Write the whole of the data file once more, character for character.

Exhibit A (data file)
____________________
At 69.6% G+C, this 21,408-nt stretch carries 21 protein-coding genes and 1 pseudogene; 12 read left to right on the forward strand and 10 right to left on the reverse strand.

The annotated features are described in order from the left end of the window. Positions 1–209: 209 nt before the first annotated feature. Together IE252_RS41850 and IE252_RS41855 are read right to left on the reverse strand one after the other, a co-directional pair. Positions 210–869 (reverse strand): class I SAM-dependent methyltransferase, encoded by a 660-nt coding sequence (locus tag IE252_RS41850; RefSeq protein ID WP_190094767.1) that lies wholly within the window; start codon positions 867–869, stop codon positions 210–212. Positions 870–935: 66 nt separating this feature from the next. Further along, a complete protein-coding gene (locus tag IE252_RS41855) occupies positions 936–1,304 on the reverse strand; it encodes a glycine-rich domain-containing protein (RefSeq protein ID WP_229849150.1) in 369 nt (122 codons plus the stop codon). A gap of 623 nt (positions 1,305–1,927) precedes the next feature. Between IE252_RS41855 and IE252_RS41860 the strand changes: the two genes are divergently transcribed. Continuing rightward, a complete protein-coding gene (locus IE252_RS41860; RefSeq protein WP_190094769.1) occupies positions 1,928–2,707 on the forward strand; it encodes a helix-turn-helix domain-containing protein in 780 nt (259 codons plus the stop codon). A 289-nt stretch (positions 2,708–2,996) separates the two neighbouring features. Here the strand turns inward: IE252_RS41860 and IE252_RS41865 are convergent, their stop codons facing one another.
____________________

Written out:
At 69.6% G+C, this 21,408-nt stretch carries 21 protein-coding genes and 1 pseudogene; 12 read left to right on the forward strand and 10 right to left on the reverse strand.

The annotated features are described in order from the left end of the window. Positions 1–209: 209 nt before the first annotated feature. Together IE252_RS41850 and IE252_RS41855 are read right to left on the reverse strand one after the other, a co-directional pair. Positions 210–869 (reverse strand): class I SAM-dependent methyltransferase, encoded by a 660-nt coding sequence (locus tag IE252_RS41850; RefSeq protein ID WP_190094767.1) that lies wholly within the window; start codon positions 867–869, stop codon positions 210–212. Positions 870–935: 66 nt separating this feature from the next. Further along, a complete protein-coding gene (locus tag IE252_RS41855) occupies positions 936–1,304 on the reverse strand; it encodes a glycine-rich domain-containing protein (RefSeq protein ID WP_229849150.1) in 369 nt (122 codons plus the stop codon). A gap of 623 nt (positions 1,305–1,927) precedes the next feature. Between IE252_RS41855 and IE252_RS41860 the strand changes: the two genes are divergently transcribed. Continuing rightward, a complete protein-coding gene (locus IE252_RS41860; RefSeq protein WP_190094769.1) occupies positions 1,928–2,707 on the forward strand; it encodes a helix-turn-helix domain-containing protein in 780 nt (259 codons plus the stop codon). A 289-nt stretch (positions 2,708–2,996) separates the two neighbouring features. Here the strand turns inward: IE252_RS41860 and IE252_RS41865 are convergent, their stop codons facing one another.